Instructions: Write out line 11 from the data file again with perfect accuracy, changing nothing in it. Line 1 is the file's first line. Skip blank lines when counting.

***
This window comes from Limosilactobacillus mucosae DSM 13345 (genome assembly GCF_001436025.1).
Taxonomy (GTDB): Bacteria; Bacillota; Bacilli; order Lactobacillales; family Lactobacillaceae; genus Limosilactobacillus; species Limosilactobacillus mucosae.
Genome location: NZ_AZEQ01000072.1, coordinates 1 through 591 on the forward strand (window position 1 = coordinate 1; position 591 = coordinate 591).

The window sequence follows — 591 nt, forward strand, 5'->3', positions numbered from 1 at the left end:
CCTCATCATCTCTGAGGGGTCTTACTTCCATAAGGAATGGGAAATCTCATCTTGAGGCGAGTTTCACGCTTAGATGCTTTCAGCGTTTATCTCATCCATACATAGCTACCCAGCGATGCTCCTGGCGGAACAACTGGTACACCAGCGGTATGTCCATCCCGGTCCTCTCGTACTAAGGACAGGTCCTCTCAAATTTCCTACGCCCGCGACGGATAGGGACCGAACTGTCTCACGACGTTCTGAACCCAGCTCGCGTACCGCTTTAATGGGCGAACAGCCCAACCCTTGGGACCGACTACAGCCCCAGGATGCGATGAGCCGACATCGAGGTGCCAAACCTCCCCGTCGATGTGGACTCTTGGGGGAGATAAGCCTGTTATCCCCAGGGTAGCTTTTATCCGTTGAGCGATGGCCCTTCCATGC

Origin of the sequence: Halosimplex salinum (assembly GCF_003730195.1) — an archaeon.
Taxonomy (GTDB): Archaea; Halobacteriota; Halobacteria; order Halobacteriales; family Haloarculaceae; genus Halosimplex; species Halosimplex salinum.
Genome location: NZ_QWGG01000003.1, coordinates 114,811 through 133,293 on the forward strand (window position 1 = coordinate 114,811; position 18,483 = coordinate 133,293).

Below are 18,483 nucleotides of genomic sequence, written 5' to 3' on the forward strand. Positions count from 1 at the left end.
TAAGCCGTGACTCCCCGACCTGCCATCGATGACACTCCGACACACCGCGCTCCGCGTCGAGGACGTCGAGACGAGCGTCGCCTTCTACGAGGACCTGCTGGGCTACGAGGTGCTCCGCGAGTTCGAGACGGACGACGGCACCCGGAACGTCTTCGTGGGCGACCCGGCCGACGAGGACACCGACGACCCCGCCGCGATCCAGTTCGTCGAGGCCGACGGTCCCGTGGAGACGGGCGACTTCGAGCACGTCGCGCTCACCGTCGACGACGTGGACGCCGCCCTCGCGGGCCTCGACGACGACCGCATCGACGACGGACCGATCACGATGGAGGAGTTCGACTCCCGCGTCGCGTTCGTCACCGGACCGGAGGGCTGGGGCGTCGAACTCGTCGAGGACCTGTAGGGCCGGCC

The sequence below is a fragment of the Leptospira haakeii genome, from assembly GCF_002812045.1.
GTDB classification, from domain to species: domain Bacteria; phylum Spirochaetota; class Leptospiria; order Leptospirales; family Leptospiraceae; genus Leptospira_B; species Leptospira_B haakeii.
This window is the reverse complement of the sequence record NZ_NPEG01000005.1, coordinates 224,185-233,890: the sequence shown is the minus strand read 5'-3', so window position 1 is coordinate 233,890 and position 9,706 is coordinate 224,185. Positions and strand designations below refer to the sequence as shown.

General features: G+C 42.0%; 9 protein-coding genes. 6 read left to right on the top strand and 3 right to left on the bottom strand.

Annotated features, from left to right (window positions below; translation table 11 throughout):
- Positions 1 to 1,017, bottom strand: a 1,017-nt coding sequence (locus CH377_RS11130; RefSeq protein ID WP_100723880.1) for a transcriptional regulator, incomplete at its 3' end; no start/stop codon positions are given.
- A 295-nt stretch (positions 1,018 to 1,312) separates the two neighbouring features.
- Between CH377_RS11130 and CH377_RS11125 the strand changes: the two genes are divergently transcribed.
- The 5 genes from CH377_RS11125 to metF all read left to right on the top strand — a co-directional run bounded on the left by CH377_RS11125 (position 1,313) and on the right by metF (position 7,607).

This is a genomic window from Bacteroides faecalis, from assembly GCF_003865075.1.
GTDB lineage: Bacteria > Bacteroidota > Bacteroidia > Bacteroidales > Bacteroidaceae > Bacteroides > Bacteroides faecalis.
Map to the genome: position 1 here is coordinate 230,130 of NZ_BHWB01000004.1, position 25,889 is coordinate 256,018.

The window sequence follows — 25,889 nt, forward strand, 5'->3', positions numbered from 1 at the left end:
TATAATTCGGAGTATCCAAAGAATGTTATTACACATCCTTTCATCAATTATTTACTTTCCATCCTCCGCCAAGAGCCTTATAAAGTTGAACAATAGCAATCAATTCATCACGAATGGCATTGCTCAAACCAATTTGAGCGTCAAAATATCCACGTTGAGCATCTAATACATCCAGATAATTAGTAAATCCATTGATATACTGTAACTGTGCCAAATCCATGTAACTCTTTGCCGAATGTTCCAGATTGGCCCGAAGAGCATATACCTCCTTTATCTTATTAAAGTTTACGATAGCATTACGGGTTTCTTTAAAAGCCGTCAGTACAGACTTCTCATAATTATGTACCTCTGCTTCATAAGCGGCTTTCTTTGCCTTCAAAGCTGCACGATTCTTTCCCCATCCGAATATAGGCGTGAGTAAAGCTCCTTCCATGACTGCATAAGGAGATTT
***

The sequence below is a fragment of the Leptospira haakeii genome, from assembly GCF_002812045.1.